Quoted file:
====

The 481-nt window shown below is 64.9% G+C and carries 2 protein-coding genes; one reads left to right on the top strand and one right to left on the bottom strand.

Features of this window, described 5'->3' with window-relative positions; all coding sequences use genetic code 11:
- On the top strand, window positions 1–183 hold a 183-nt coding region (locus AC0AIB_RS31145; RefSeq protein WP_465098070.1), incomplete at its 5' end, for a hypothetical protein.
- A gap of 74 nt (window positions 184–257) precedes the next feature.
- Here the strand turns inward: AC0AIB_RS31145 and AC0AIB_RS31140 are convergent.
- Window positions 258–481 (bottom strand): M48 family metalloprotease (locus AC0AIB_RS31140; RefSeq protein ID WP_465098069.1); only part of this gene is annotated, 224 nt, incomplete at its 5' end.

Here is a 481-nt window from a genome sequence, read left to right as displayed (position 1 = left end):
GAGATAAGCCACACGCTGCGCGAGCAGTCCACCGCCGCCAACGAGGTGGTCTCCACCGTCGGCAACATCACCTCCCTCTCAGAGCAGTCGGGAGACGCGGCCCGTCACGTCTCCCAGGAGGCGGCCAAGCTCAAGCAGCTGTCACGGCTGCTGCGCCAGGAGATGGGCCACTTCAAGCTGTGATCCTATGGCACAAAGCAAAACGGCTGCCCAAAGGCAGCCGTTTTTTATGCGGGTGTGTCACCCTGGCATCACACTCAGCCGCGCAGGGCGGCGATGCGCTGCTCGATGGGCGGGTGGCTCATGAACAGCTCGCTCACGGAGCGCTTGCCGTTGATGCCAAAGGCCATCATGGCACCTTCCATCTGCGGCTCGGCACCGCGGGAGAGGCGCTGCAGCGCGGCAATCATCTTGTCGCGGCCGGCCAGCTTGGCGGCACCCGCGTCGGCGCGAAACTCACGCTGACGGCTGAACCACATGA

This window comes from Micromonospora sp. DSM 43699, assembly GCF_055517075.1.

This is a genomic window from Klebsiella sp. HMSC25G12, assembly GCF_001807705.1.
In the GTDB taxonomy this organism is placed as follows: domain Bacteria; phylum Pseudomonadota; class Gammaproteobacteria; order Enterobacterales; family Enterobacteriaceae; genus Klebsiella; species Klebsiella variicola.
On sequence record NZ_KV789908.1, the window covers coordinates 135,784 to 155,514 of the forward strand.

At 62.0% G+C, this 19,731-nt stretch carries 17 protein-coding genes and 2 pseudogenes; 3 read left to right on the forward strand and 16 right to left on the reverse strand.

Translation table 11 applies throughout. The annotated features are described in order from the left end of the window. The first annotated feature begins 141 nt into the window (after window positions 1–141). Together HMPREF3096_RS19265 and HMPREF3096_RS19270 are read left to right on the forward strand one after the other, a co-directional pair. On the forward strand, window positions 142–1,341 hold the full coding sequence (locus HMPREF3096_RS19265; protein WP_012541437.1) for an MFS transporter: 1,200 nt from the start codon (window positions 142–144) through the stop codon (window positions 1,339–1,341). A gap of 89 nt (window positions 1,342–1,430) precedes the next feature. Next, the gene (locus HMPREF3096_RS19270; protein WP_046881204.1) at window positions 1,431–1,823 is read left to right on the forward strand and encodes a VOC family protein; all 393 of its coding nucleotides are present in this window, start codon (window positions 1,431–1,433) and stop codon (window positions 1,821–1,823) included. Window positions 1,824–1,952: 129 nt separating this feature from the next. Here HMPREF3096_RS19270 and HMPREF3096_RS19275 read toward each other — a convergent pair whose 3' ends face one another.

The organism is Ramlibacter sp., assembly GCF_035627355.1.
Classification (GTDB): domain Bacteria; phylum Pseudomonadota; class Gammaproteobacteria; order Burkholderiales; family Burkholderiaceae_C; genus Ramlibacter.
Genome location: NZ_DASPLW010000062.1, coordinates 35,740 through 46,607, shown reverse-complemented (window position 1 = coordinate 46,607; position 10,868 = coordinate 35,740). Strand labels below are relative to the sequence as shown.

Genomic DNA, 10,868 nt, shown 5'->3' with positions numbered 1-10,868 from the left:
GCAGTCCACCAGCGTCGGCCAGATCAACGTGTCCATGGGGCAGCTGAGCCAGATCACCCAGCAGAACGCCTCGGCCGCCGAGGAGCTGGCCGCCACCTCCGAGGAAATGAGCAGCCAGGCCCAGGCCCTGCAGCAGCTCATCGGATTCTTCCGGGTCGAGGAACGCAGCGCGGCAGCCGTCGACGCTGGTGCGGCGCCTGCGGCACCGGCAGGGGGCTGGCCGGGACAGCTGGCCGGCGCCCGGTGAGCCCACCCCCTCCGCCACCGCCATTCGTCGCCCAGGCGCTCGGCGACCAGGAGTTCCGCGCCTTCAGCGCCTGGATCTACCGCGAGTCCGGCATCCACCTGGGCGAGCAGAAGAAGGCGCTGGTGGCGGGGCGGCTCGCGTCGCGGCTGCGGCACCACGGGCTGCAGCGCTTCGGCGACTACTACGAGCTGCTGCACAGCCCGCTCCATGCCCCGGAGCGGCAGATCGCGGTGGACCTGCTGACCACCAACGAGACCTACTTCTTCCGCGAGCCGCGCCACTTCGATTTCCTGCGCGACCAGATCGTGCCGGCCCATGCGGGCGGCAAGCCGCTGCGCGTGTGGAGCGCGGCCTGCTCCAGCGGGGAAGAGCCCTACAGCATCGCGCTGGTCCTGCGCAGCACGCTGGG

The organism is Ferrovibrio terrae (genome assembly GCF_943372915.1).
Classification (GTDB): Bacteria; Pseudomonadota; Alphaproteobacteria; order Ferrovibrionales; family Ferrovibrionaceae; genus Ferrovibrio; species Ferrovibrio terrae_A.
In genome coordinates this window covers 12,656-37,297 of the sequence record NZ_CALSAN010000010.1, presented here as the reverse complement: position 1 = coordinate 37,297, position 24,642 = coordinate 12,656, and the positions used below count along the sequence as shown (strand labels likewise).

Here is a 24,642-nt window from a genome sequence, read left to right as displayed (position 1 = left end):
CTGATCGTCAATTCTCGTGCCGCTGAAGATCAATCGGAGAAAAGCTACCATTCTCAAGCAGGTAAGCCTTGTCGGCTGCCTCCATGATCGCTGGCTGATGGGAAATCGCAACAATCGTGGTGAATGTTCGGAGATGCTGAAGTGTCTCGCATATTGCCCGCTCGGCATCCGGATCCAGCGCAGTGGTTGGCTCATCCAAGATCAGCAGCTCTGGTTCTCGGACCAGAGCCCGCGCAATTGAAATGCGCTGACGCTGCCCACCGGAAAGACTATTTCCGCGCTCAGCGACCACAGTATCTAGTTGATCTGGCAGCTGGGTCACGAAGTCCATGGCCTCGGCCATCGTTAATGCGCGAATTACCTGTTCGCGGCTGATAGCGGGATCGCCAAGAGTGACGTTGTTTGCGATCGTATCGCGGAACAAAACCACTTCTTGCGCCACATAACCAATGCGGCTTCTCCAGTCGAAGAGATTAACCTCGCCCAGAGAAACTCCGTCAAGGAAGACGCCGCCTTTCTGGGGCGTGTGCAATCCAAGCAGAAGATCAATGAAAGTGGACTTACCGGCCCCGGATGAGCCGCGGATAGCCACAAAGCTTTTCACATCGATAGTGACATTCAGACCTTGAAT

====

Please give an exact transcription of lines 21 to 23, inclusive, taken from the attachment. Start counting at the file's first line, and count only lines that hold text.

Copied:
Classification (GTDB): Bacteria; Pseudomonadota; Alphaproteobacteria; order Ferrovibrionales; family Ferrovibrionaceae; genus Ferrovibrio; species Ferrovibrio terrae_A.
In genome coordinates this window covers 12,656-37,297 of the sequence record NZ_CALSAN010000010.1, presented here as the reverse complement: position 1 = coordinate 37,297, position 24,642 = coordinate 12,656, and the positions used below count along the sequence as shown (strand labels likewise).

Here is a 24,642-nt window from a genome sequence, read left to right as displayed (position 1 = left end):